The researchers from the World Travel and Tourism Council (WTTC) say the forecast for 2013 is underpinned by expected activity in a number of travel and tourism sub-sectors. “This primarily reflects the economic activity generated by industries such as hotels, travel agents, airlines and other passenger transportation services, excluding commuter services,” researchers at the London-headquartered organisation said in a recent report on Botswana.
“However it also includes, for example, the activities of the restaurant and leisure industries directly supported by tourists,” they said. The WTTC’s own projections show that Botswana’s travel and tourism activities exceeded expectation in 2012, from a forecast P3.5 billion contribution to GDP to P4.8 billion. The WTTC is the foremost research and statistics authority on tourism, conducting annual economic assessments on 184 countries. Its annual Economic Impact Reports analyse current and historic performance of travel and tourism sectors in the selected countries, while providing projections for various indicators over a 10-year horizon.
For Botswana, the reports are critical, as local statistics bodies do not compute direct or indirect travel and tourism earnings, employment and/or economic impact in their research. The 2013 forecast, an inflation-adjusted figure which equates to three percent of forecast GDP, is based on the WTTC’s estimates of spending by visitors, locals, government, business as well as capital investment in travel and tourism.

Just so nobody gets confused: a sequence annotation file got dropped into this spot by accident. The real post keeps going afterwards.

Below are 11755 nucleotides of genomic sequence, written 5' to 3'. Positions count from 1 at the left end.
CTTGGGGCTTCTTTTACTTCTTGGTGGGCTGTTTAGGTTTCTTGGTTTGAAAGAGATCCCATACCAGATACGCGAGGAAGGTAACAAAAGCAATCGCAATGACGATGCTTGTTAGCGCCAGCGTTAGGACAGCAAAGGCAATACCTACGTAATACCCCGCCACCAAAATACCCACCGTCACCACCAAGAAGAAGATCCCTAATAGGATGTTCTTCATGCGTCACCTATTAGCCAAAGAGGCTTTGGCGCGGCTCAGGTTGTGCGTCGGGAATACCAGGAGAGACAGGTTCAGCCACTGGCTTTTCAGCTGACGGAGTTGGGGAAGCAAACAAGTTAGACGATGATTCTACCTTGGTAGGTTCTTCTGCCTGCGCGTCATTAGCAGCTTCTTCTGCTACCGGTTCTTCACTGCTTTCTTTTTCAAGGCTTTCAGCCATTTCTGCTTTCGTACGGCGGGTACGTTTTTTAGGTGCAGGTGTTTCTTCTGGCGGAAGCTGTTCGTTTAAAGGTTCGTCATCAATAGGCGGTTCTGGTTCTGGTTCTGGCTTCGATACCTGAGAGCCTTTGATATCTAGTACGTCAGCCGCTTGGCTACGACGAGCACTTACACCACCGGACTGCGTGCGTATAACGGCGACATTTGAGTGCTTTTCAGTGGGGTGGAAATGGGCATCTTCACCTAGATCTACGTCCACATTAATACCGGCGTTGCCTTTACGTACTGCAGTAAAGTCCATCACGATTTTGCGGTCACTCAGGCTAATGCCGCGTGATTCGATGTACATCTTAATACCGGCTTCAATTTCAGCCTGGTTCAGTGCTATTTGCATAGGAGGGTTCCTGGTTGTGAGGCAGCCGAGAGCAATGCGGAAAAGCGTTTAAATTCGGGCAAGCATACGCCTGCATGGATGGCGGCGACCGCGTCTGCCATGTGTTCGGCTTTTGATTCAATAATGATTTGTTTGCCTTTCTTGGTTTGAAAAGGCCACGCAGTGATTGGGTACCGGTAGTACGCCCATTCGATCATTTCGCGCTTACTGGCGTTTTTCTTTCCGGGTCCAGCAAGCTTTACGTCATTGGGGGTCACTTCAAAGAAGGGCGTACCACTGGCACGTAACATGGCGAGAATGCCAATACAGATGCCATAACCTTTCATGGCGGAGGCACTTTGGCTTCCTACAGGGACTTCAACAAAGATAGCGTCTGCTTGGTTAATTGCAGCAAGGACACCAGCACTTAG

The council derives direct contribution to GDP from total travel and tourism spending in Botswana less the purchases made by those industries, including imports. Visitor exports or the spending within the country by international tourists for both business and leisure trips, are expected to rise to 6.9 percent to P7.8 billion powered by the forecast 2.5 million international tourist arrivals. Last year, the WTTC expected tourism arrivals to reach 2.37 million.The council’s researchers forecast that 32,500 people would be directly employed in Botswana’s travel and tourism sector, being 3.7 percent up from the 2012 estimate.
“This includes employment by hotels, travel agents, airlines and other passenger transportation services, excluding commuter services,” the council’s researchers said.”It also includes, for example, the activities of the restaurant and leisure industries directly supported by tourists.”Looking further afield, the WTTC projects that in the next 10 years, Botswana’s travel and tourism sector will grow five percent annually and contribute P8.4 billion by 2023. In the same year, the council expects the sector to account for 42,000 jobs directly, while tourist arrivals will reach 3.7 million at the end of the forecast period.
Analysts expect government’s massive infrastructure investment programme to support the sector’s stronger performance in 2013 and years ahead. The programme has seen billions of Pula pumped into expanding and modernising the country’s airports, roads, sewerage, telecommunications, ICT, electrical grid and water supply network. <!–
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By: MBONGENI MGUNI